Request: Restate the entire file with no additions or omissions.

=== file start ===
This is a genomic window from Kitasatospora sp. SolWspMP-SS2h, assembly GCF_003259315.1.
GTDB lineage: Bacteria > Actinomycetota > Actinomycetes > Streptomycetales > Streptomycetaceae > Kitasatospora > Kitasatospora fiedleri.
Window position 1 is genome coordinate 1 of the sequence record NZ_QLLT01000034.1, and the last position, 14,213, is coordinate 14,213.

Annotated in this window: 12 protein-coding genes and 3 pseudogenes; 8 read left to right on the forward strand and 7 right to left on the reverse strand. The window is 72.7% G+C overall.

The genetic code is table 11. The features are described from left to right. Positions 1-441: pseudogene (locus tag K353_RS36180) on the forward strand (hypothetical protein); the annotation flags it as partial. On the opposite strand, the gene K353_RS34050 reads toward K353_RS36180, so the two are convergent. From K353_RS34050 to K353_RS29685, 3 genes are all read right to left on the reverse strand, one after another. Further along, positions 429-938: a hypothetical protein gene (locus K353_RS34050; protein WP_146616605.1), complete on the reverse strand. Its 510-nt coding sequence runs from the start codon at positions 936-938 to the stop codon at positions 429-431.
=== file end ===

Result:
This is a genomic window from Kitasatospora sp. SolWspMP-SS2h, assembly GCF_003259315.1.
GTDB lineage: Bacteria > Actinomycetota > Actinomycetes > Streptomycetales > Streptomycetaceae > Kitasatospora > Kitasatospora fiedleri.
Window position 1 is genome coordinate 1 of the sequence record NZ_QLLT01000034.1, and the last position, 14,213, is coordinate 14,213.

Annotated in this window: 12 protein-coding genes and 3 pseudogenes; 8 read left to right on the forward strand and 7 right to left on the reverse strand. The window is 72.7% G+C overall.

The genetic code is table 11. The features are described from left to right. Positions 1-441: pseudogene (locus tag K353_RS36180) on the forward strand (hypothetical protein); the annotation flags it as partial. On the opposite strand, the gene K353_RS34050 reads toward K353_RS36180, so the two are convergent. From K353_RS34050 to K353_RS29685, 3 genes are all read right to left on the reverse strand, one after another. Further along, positions 429-938: a hypothetical protein gene (locus K353_RS34050; protein WP_146616605.1), complete on the reverse strand. Its 510-nt coding sequence runs from the start codon at positions 936-938 to the stop codon at positions 429-431.